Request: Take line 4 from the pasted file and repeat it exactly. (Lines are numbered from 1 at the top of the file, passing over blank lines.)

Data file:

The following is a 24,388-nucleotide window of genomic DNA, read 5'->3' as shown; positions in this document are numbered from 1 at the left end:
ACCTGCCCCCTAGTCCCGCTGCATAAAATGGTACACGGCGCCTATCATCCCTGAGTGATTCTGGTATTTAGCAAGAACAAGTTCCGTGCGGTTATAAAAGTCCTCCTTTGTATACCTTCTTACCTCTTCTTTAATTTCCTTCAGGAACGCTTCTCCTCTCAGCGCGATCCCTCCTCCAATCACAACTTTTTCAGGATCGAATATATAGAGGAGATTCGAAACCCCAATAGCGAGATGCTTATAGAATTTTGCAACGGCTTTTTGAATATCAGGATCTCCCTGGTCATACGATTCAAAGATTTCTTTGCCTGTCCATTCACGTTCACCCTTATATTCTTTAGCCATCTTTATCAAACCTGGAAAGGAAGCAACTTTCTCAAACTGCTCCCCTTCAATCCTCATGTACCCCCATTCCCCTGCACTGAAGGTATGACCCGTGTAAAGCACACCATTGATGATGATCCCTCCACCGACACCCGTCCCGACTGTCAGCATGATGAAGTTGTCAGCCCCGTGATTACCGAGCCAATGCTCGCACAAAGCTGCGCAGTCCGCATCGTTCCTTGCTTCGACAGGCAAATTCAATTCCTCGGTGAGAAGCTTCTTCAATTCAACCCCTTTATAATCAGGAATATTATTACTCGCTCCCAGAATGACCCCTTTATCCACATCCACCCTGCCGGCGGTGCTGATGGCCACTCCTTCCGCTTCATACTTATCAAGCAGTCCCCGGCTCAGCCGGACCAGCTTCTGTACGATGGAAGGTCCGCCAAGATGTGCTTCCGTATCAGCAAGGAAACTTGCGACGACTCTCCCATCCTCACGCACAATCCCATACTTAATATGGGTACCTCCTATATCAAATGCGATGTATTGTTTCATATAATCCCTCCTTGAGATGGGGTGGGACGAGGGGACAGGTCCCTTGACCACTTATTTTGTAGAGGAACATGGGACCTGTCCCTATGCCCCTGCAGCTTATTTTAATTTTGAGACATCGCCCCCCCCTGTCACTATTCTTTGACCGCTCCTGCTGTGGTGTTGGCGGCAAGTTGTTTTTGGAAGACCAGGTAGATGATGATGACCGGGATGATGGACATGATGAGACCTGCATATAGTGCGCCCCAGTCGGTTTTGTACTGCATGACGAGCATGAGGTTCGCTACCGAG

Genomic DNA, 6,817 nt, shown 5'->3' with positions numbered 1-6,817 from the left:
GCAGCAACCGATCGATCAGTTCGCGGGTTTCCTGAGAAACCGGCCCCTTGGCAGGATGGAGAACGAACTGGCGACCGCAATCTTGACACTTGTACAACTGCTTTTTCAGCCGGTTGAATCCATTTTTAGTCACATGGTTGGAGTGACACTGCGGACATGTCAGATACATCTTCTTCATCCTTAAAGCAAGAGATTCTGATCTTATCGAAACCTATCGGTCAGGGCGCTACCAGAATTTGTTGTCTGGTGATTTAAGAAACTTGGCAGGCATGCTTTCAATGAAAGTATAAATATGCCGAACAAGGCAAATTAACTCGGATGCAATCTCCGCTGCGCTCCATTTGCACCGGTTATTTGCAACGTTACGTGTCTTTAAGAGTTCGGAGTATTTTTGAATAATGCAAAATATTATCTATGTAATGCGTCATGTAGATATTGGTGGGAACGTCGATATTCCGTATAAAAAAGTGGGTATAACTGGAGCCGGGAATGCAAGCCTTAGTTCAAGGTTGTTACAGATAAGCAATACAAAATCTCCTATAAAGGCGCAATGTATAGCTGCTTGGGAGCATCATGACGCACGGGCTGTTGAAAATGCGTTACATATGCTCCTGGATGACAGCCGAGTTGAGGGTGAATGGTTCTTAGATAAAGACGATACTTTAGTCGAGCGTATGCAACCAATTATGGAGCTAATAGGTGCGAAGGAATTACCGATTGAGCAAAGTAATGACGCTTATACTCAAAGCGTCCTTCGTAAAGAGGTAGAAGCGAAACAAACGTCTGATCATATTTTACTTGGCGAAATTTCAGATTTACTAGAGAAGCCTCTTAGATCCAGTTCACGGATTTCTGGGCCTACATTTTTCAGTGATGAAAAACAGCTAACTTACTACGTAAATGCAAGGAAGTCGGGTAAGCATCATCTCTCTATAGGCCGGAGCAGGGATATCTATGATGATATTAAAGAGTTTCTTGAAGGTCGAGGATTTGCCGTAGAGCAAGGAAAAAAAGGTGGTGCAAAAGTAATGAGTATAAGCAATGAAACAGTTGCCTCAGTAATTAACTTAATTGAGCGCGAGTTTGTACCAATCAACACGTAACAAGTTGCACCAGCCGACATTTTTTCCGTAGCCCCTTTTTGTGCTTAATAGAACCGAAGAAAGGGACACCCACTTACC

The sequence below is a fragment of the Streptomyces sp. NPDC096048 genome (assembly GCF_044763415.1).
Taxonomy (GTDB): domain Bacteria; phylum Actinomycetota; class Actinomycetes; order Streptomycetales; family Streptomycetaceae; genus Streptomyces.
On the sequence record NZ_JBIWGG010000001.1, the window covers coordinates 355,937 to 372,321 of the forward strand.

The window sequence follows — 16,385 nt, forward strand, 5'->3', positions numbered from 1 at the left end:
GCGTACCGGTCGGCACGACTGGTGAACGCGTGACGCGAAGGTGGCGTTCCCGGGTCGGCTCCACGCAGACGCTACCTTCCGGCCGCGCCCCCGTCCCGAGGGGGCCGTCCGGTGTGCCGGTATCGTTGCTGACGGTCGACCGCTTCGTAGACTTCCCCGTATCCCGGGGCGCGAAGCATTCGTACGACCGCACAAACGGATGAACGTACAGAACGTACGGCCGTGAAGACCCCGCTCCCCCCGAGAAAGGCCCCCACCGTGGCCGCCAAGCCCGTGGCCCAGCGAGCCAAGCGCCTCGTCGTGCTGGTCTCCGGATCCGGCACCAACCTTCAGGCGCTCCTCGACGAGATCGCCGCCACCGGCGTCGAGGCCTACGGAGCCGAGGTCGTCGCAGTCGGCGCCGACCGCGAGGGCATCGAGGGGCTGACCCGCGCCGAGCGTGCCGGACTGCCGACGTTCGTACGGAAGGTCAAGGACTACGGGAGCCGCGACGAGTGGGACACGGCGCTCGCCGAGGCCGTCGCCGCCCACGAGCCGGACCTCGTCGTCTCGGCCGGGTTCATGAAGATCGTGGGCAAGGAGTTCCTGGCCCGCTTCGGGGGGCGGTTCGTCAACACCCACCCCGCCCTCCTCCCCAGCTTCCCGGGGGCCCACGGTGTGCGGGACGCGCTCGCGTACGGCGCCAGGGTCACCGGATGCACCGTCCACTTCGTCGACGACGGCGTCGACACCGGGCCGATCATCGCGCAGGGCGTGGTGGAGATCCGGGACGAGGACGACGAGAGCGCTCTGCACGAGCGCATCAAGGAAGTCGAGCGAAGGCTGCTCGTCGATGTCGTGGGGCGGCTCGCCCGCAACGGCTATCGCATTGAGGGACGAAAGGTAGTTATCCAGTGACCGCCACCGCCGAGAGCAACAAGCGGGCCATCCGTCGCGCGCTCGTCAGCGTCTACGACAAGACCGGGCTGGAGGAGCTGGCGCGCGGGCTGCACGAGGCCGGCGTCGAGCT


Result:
GCAGCAACCGATCGATCAGTTCGCGGGTTTCCTGAGAAACCGGCCCCTTGGCAGGATGGAGAACGAACTGGCGACCGCAATCTTGACACTTGTACAACTGCTTTTTCAGCCGGTTGAATCCATTTTTAGTCACATGGTTGGAGTGACACTGCGGACATGTCAGATACATCTTCTTCATCCTTAAAGCAAGAGATTCTGATCTTATCGAAACCTATCGGTCAGGGCGCTACCAGAATTTGTTGTCTGGTGATTTAAGAAACTTGGCAGGCATGCTTTCAATGAAAGTATAAATATGCCGAACAAGGCAAATTAACTCGGATGCAATCTCCGCTGCGCTCCATTTGCACCGGTTATTTGCAACGTTACGTGTCTTTAAGAGTTCGGAGTATTTTTGAATAATGCAAAATATTATCTATGTAATGCGTCATGTAGATATTGGTGGGAACGTCGATATTCCGTATAAAAAAGTGGGTATAACTGGAGCCGGGAATGCAAGCCTTAGTTCAAGGTTGTTACAGATAAGCAATACAAAATCTCCTATAAAGGCGCAATGTATAGCTGCTTGGGAGCATCATGACGCACGGGCTGTTGAAAATGCGTTACATATGCTCCTGGATGACAGCCGAGTTGAGGGTGAATGGTTCTTAGATAAAGACGATACTTTAGTCGAGCGTATGCAACCAATTATGGAGCTAATAGGTGCGAAGGAATTACCGATTGAGCAAAGTAATGACGCTTATACTCAAAGCGTCCTTCGTAAAGAGGTAGAAGCGAAACAAACGTCTGATCATATTTTACTTGGCGAAATTTCAGATTTACTAGAGAAGCCTCTTAGATCCAGTTCACGGATTTCTGGGCCTACATTTTTCAGTGATGAAAAACAGCTAACTTACTACGTAAATGCAAGGAAGTCGGGTAAGCATCATCTCTCTATAGGCCGGAGCAGGGATATCTATGATGATATTAAAGAGTTTCTTGAAGGTCGAGGATTTGCCGTAGAGCAAGGAAAAAAAGGTGGTGCAAAAGTAATGAGTATAAGCAATGAAACAGTTGCCTCAGTAATTAACTTAATTGAGCGCGAGTTTGTACCAATCAACACGTAACAAGTTGCACCAGCCGACATTTTTTCCGTAGCCCCTTTTTGTGCTTAATAGAACCGAAGAAAGGGACACCCACTTACC